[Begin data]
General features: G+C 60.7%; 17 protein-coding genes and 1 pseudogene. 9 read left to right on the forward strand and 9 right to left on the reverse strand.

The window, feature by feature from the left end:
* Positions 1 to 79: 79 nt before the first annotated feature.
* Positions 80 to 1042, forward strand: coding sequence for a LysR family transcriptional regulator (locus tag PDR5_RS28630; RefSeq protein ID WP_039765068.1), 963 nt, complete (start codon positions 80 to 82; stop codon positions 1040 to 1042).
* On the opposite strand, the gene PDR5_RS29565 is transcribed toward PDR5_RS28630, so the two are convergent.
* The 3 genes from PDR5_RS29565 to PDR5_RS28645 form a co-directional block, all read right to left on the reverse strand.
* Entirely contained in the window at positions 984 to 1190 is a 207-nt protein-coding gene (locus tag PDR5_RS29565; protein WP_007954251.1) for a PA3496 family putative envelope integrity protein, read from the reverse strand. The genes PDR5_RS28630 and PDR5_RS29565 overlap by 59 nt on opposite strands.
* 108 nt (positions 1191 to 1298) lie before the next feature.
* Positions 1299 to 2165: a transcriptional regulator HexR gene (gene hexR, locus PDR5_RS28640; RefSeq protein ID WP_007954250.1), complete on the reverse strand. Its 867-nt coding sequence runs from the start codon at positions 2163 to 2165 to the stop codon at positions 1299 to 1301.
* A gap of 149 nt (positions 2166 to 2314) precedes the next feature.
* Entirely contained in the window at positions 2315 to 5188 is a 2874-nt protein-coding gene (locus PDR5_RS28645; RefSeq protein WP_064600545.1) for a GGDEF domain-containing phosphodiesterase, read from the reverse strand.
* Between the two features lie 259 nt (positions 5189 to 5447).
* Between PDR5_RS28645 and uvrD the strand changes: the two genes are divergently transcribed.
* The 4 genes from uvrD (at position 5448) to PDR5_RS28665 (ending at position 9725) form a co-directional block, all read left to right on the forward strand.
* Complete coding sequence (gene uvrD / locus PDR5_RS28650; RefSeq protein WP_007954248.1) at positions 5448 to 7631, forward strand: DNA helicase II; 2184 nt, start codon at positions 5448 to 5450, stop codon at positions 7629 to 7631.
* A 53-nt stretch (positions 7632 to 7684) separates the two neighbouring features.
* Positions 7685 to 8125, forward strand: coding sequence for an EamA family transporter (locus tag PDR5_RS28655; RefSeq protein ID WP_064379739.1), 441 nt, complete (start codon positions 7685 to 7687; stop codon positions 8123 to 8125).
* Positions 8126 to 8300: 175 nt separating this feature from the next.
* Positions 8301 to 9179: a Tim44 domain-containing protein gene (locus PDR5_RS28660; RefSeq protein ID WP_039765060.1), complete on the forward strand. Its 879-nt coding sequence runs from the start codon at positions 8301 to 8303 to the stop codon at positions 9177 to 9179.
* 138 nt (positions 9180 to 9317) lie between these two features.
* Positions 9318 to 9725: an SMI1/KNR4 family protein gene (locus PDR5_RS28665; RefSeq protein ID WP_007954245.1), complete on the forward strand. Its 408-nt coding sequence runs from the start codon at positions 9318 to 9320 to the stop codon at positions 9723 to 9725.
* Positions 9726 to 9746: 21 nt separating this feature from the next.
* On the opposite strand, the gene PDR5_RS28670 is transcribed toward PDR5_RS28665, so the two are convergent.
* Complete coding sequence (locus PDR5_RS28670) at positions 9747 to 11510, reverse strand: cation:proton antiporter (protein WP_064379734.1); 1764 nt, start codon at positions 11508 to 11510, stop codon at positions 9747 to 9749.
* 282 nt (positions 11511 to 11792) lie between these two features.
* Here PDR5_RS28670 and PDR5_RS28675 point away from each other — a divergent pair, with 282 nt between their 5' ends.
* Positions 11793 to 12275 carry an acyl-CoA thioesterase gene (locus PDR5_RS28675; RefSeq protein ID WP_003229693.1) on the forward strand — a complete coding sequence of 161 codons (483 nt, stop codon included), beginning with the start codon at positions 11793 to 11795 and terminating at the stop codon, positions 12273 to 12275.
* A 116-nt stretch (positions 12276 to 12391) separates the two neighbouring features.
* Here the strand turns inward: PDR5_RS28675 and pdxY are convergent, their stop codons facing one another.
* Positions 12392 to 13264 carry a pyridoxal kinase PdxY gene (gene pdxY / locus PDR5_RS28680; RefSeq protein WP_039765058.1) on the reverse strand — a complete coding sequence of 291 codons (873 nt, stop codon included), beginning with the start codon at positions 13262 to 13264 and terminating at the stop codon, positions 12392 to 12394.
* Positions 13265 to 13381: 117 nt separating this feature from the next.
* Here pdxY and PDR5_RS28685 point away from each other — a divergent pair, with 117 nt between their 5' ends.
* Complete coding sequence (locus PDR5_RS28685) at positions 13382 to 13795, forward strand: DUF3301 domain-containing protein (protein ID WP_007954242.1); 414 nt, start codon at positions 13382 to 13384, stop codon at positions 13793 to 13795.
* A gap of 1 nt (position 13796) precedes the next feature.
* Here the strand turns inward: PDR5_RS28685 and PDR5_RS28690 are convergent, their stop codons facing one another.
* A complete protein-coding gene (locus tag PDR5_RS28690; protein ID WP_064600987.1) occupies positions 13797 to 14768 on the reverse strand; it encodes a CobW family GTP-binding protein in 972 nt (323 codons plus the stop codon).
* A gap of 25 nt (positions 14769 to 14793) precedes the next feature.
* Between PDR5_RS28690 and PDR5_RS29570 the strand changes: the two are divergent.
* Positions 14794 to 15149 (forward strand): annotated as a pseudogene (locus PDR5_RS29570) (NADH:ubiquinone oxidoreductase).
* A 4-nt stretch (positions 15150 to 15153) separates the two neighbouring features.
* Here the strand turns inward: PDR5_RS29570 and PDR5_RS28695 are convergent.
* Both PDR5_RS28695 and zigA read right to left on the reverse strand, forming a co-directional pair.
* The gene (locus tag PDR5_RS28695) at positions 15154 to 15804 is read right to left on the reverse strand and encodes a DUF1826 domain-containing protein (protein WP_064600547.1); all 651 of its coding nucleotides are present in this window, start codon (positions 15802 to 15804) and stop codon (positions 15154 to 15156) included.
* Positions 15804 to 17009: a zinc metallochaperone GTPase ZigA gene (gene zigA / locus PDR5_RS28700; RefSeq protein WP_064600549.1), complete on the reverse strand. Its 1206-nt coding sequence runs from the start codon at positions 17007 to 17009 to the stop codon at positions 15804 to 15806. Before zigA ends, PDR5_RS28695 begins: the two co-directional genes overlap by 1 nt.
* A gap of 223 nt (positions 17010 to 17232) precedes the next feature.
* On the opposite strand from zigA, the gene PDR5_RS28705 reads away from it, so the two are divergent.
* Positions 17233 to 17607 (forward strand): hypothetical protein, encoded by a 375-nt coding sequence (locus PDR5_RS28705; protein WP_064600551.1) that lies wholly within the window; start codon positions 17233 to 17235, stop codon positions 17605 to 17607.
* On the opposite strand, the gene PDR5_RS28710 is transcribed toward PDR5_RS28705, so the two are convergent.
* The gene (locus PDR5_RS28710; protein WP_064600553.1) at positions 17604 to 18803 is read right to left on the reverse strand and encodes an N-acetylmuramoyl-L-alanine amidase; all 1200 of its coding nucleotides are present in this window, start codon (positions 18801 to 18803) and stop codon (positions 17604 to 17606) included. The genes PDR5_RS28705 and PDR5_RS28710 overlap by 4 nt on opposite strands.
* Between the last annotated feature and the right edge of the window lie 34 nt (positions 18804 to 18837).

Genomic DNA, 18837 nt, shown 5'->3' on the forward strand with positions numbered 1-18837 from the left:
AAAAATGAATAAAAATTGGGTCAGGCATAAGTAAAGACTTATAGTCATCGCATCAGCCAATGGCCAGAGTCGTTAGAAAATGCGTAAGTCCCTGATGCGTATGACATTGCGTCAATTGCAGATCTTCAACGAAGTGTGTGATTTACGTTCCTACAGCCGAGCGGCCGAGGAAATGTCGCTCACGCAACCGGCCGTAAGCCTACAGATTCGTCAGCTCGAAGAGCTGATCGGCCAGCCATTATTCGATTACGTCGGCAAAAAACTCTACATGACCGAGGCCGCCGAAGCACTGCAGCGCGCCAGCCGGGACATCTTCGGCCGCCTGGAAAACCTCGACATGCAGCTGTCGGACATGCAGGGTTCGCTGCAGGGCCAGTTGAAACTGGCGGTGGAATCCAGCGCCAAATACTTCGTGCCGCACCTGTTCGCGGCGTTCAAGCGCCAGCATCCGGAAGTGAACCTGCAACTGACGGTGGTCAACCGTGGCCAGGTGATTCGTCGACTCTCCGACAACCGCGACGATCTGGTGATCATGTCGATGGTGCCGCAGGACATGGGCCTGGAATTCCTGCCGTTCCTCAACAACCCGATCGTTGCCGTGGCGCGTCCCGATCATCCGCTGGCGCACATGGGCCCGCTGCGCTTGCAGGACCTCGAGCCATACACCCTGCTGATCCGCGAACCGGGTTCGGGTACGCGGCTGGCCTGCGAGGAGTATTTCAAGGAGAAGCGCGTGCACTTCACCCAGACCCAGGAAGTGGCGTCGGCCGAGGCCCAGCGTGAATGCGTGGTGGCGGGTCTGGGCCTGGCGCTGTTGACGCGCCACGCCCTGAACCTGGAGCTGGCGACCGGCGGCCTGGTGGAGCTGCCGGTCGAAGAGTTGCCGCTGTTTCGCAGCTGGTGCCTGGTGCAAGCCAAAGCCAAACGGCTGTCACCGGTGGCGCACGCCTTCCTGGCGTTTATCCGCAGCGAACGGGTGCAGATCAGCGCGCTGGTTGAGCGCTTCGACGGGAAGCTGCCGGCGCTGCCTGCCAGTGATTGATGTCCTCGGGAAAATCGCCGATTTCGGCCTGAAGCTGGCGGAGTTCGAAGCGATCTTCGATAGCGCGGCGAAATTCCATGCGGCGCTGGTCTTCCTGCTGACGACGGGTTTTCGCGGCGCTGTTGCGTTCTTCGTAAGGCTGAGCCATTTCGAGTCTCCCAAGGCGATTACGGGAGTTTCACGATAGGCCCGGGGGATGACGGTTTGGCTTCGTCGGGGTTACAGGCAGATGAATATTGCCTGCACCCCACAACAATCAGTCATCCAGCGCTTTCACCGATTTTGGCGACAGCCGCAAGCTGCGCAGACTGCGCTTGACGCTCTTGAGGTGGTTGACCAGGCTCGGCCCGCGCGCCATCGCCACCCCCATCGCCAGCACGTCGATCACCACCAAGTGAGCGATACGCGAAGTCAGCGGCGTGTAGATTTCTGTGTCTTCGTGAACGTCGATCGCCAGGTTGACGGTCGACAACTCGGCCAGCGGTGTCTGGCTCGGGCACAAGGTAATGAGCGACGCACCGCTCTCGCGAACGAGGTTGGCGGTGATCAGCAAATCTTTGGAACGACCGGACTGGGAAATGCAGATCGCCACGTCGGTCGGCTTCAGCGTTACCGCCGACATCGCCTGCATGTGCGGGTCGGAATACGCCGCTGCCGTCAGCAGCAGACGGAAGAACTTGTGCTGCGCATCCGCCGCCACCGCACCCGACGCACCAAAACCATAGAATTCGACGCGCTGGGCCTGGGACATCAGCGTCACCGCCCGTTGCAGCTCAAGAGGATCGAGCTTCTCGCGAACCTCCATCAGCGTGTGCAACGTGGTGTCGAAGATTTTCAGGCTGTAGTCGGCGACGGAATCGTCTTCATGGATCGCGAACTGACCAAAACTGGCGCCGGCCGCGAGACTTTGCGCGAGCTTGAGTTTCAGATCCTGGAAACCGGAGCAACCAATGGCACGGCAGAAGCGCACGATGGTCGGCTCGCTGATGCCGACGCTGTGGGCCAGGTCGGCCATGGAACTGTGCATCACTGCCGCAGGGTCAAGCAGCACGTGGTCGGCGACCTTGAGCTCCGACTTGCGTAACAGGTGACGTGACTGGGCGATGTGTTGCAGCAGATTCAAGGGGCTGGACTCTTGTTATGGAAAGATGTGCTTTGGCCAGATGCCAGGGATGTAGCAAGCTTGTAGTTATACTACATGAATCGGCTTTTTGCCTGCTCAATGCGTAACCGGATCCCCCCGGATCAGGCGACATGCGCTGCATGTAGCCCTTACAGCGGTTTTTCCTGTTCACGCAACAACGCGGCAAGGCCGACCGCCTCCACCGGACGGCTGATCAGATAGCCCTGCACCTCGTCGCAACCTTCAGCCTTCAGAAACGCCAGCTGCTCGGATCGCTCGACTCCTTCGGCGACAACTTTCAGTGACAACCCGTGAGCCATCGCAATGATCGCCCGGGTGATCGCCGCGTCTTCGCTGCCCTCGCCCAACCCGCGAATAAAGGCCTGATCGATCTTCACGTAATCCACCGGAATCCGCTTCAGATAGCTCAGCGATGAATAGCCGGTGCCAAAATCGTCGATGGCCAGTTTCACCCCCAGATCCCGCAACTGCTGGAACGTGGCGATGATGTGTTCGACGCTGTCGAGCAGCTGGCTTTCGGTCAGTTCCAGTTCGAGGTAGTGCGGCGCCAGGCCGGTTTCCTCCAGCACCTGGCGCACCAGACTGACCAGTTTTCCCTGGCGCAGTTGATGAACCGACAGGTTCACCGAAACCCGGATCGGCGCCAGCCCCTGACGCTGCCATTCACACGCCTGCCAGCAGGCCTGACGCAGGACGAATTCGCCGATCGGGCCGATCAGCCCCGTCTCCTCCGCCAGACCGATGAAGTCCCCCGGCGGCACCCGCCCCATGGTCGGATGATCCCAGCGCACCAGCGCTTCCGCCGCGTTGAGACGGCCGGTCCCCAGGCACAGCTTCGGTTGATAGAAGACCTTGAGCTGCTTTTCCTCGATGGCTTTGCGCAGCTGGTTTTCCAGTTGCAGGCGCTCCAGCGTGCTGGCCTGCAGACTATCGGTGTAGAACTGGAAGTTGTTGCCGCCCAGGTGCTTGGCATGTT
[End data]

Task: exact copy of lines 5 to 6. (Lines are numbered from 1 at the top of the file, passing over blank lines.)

* On the opposite strand, the gene PDR5_RS29565 is transcribed toward PDR5_RS28630, so the two are convergent.
* The 3 genes from PDR5_RS29565 to PDR5_RS28645 form a co-directional block, all read right to left on the reverse strand.